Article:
The 1850’s machines that are used to make the mould-made paper are also used to make bank note paper. As this is done on tender and renewed on a regular basis, the process has to be extremely efficient in order to stay competitive. Giuseppe finished the morning meeting by explaining the changes that were made to the machines recently: in order to facilitate the insertion of plastic strips in the security papers, a device was added to the machines at the beginning of the paper making process. It seems that this has upset the fragile balance of the robust yet delicate machine’s internal workings and they are now regurgitating an altered paper, deemed inferior by the old Fabriano Artistico fans.

Blind test

After a light lunch, we proceeded to a blind test of anonymous papers, coded for identification by the organisers. When Mr Flora’s Patch saw the photos, he laughed at me, saying I looked “dangerously excited”. This is pretty much exactly what I was. The blind test was tremendous fun and as it turns out was also worthwhile and productive. Chiara and Giuseppe were worried that we would all find different results, especially as we were working in different media. Going around the table, Ann Swan, Morryce Maddams and Katherine Tyrrell were working in coloured pencil; Polly O’Leary, Elaine Searle, Dianne Sutherland, Gael Sellwood, Sandra Armitage and Billy Showell and I were painting in watercolour.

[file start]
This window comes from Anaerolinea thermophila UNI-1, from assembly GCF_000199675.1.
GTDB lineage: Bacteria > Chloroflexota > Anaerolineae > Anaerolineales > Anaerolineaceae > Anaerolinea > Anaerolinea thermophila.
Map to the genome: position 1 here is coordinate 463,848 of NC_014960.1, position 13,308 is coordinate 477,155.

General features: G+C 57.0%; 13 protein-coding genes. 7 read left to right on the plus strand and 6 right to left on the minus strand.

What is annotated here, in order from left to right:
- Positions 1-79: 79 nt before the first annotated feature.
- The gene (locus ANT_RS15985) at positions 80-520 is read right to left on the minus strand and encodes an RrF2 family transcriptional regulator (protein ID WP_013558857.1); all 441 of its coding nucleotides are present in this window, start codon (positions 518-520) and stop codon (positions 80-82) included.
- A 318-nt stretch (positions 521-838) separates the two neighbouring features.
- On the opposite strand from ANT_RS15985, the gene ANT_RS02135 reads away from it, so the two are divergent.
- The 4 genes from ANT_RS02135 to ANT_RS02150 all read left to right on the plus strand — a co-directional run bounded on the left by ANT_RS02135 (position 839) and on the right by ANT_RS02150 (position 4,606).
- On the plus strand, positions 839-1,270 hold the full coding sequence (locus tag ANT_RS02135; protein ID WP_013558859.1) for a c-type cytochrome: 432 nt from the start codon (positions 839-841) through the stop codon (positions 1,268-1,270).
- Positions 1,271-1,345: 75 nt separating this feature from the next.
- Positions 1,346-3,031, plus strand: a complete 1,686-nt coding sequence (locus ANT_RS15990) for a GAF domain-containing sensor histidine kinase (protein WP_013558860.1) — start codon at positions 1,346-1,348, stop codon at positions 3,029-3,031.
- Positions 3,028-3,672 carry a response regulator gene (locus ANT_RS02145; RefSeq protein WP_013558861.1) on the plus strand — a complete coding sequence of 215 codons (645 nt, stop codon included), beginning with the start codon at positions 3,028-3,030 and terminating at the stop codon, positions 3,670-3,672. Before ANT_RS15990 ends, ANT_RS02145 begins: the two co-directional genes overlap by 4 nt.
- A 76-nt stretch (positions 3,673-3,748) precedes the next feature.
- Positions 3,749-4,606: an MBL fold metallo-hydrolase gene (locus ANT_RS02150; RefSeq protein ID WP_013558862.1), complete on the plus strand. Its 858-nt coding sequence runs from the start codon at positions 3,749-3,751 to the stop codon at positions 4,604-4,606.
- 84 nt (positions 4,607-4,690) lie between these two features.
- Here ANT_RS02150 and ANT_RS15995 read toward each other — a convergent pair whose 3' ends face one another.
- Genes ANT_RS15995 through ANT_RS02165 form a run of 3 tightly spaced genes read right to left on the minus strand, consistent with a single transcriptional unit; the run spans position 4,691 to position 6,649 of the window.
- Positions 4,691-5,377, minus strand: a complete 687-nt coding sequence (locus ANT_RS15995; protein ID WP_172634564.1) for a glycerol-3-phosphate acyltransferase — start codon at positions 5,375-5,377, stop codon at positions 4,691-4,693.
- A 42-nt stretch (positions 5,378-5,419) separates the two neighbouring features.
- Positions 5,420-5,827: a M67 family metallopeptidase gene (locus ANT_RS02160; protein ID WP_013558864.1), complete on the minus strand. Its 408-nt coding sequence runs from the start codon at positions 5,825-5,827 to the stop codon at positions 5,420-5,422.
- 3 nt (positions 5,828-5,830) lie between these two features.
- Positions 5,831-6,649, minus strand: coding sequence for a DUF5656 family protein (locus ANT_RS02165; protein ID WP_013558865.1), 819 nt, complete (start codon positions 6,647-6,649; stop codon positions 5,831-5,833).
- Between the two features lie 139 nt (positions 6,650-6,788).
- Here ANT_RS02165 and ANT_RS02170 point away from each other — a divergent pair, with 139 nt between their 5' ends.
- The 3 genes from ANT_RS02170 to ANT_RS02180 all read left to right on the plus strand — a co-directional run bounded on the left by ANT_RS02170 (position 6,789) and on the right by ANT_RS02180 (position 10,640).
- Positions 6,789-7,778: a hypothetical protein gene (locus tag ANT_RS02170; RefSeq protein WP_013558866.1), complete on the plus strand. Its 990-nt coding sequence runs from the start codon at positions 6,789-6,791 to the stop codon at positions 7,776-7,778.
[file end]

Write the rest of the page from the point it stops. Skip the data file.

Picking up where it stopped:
We tested the papers from different brands and different batches for resilience, ease of lifting, colour saturation, behaviour of washes and glazes as well as reaction to different techniques.

fabrianomeetingtest

The results

I was actually surprised at how consistent the results were: we all identified our favourite as the old Fabriano Artistico Hot Pressed. We also all had problems with the more recent batches. This was exactly what Chiara and Giuseppe wanted: a clear description, illustrated with our painted swatches and notes – which they took away back to the factory- giving them a much better idea of what has changed and what they are aiming for with their modifications. As they described it, their job is now to reverse engineer a paper that will be back to the pre-2014 standards. They gave me the impression that they truly cared about this and that they would work on it until they can give us our old favourite paper back, which I trust they will. A quick tip on the 2016 batch: I tried painting on the back and it gave me much better results than painting on the top. So while we wait for the 2017 batch, this might be a way to alleviate our predicament.